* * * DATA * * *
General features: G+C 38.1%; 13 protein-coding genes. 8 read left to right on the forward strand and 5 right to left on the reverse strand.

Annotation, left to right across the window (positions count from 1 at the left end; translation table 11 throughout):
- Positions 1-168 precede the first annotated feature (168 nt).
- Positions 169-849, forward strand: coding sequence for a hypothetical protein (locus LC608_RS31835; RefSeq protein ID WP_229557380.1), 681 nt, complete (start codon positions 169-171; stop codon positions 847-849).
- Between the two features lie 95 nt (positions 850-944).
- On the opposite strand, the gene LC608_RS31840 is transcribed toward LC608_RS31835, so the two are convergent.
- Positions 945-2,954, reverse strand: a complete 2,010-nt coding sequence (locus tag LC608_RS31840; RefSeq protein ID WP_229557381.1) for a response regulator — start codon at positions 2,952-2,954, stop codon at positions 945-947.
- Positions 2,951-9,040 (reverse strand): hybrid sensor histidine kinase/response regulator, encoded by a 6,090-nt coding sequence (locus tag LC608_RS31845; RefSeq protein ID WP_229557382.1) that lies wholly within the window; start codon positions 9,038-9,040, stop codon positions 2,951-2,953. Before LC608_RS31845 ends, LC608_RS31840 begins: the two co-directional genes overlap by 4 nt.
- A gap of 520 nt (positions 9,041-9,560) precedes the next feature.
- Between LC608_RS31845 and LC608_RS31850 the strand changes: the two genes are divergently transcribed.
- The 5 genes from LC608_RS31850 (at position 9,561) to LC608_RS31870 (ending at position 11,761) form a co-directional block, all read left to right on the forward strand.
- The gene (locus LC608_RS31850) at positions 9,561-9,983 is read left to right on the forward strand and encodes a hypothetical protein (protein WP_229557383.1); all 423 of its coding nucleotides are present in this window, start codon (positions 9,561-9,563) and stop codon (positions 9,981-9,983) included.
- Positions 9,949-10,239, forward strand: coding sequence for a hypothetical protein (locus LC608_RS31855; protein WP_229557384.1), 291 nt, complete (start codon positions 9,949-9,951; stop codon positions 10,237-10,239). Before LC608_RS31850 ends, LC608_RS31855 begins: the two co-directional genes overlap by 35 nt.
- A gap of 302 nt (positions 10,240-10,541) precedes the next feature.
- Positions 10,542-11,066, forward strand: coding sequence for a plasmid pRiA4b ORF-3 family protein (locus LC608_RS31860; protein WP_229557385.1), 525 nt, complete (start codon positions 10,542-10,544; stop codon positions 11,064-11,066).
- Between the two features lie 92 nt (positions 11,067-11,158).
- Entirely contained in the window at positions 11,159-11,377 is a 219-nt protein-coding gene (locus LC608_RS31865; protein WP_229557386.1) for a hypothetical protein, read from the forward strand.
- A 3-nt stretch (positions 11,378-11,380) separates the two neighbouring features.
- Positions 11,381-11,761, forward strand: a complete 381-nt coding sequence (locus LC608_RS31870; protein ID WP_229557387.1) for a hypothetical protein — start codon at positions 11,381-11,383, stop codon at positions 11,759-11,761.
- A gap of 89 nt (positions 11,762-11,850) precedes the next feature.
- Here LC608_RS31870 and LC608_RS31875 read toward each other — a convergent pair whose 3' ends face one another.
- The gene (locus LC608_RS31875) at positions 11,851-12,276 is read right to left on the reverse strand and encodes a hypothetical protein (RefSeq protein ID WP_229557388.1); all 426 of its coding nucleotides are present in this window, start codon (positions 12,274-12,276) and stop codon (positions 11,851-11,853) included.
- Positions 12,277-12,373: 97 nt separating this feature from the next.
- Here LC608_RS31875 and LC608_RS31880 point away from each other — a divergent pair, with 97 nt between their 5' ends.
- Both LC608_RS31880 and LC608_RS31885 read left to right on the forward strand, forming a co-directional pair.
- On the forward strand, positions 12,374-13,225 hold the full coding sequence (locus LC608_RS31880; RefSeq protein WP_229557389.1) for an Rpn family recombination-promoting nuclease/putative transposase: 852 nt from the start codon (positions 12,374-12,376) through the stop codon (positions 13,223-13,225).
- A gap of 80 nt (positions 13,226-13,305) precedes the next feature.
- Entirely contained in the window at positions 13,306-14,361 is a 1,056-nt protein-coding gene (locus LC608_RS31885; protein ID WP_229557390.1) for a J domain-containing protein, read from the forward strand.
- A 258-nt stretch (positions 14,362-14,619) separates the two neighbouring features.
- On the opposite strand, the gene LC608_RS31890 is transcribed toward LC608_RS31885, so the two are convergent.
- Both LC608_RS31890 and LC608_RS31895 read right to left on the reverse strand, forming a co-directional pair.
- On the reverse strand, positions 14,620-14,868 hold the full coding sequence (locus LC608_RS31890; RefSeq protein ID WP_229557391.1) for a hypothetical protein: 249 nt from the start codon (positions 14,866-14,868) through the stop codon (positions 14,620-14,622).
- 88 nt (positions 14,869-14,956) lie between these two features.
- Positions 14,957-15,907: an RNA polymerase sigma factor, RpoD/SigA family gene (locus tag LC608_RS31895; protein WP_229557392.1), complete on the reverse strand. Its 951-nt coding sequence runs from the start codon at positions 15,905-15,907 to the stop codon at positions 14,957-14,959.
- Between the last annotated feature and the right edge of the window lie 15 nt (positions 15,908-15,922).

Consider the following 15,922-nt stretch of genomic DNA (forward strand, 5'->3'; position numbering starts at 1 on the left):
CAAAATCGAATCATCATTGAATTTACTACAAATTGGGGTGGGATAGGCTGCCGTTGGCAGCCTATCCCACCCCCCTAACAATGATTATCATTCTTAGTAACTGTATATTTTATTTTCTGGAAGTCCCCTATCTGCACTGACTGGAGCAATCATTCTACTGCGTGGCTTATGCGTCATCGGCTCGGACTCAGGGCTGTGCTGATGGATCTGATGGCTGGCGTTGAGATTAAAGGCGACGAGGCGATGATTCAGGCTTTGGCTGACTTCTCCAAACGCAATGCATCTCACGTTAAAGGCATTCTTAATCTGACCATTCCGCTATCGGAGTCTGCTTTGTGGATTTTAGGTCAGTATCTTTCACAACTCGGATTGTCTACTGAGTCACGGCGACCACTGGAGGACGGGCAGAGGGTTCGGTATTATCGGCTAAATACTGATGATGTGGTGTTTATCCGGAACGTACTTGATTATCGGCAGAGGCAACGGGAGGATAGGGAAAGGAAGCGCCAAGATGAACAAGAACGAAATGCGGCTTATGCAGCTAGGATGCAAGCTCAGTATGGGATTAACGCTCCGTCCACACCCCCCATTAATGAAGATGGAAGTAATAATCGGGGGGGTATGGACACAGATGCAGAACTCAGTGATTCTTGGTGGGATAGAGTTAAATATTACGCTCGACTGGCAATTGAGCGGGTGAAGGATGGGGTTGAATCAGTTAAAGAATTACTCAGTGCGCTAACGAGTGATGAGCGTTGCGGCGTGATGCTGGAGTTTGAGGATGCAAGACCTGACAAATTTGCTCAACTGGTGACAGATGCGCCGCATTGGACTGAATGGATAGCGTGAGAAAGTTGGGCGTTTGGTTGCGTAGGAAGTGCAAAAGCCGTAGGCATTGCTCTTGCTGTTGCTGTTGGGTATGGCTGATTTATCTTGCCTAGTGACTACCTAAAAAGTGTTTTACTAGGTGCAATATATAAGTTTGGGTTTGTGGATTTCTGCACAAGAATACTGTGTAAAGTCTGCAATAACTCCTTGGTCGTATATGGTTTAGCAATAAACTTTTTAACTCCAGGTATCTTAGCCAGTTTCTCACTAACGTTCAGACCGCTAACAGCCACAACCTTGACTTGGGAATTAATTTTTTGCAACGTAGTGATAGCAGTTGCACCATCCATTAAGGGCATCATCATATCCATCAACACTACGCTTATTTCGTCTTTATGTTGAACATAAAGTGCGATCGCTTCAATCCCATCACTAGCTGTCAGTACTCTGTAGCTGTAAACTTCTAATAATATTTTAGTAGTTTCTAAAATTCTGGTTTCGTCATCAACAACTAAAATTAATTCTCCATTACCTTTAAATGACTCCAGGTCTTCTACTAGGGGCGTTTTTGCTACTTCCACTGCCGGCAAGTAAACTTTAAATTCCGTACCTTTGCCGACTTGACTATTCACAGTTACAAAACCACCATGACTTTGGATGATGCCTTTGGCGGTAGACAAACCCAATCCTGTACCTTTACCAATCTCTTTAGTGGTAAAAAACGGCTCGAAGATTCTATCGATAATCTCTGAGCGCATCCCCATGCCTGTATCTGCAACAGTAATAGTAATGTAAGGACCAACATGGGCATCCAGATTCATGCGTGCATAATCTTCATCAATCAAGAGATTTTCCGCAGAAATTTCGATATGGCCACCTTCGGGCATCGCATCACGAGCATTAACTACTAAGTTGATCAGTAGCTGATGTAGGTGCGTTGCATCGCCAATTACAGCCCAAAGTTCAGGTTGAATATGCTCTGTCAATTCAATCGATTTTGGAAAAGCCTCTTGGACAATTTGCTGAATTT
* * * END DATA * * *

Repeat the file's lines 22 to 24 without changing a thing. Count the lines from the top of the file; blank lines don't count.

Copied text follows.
- The gene (locus LC608_RS31875) at positions 11,851-12,276 is read right to left on the reverse strand and encodes a hypothetical protein (RefSeq protein ID WP_229557388.1); all 426 of its coding nucleotides are present in this window, start codon (positions 12,274-12,276) and stop codon (positions 11,851-11,853) included.
- Positions 12,277-12,373: 97 nt separating this feature from the next.
- Here LC608_RS31875 and LC608_RS31880 point away from each other — a divergent pair, with 97 nt between their 5' ends.